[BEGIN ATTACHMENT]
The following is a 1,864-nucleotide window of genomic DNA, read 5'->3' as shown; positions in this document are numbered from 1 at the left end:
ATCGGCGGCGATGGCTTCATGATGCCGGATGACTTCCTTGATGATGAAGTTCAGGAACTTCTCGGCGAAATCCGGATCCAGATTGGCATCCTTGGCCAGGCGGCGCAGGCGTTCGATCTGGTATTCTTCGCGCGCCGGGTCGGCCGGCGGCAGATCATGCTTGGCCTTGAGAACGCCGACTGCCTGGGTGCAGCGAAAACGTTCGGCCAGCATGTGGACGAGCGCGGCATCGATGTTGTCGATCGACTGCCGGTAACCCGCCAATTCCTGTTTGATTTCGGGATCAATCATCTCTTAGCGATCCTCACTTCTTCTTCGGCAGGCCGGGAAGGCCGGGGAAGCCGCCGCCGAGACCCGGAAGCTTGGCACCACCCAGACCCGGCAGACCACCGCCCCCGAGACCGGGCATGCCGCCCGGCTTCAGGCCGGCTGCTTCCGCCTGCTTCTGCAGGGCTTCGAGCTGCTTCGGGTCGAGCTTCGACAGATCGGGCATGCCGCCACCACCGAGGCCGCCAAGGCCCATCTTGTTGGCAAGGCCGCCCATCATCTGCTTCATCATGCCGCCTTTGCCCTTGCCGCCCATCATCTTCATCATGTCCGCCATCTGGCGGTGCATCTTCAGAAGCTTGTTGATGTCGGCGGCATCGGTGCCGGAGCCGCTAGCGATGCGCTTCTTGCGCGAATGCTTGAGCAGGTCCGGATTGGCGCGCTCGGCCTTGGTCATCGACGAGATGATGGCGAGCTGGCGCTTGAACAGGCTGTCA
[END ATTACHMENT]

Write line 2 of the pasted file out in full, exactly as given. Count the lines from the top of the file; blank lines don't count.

ATCGGCGGCGATGGCTTCATGATGCCGGATGACTTCCTTGATGATGAAGTTCAGGAACTTCTCGGCGAAATCCGGATCCAGATTGGCATCCTTGGCCAGGCGGCGCAGGCGTTCGATCTGGTATTCTTCGCGCGCCGGGTCGGCCGGCGGCAGATCATGCTTGGCCTTGAGAACGCCGACTGCCTGGGTGCAGCGAAAACGTTCGGCCAGCATGTGGACGAGCGCGGCATCGATGTTGTCGATCGACTGCCGGTAACCCGCCAATTCCTGTTTGATTTCGGGATCAATCATCTCTTAGCGATCCTCACTTCTTCTTCGGCAGGCCGGGAAGGCCGGGGAAGCCGCCGCCGAGACCCGGAAGCTTGGCACCACCCAGACCCGGCAGACCACCGCCCCCGAGACCGGGCATGCCGCCCGGCTTCAGGCCGGCTGCTTCCGCCTGCTTCTGCAGGGCTTCGAGCTGCTTCGGGTCGAGCTTCGACAGATCGGGCATGCCGCCACCACCGAGGCCGCCAAGGCCCATCTTGTTGGCAAGGCCGCCCATCATCTGCTTCATCATGCCGCCTTTGCCCTTGCCGCCCATCATCTTCATCATGTCCGCCATCTGGCGGTGCATCTTCAGAAGCTTGTTGATGTCGGCGGCATCGGTGCCGGAGCCGCTAGCGATGCGCTTCTTGCGCGAATGCTTGAGCAGGTCCGGATTGGCGCGCTCGGCCTTGGTCATCGACGAGATGATGGCGAGCTGGCGCTTGAACAGGCTGTCA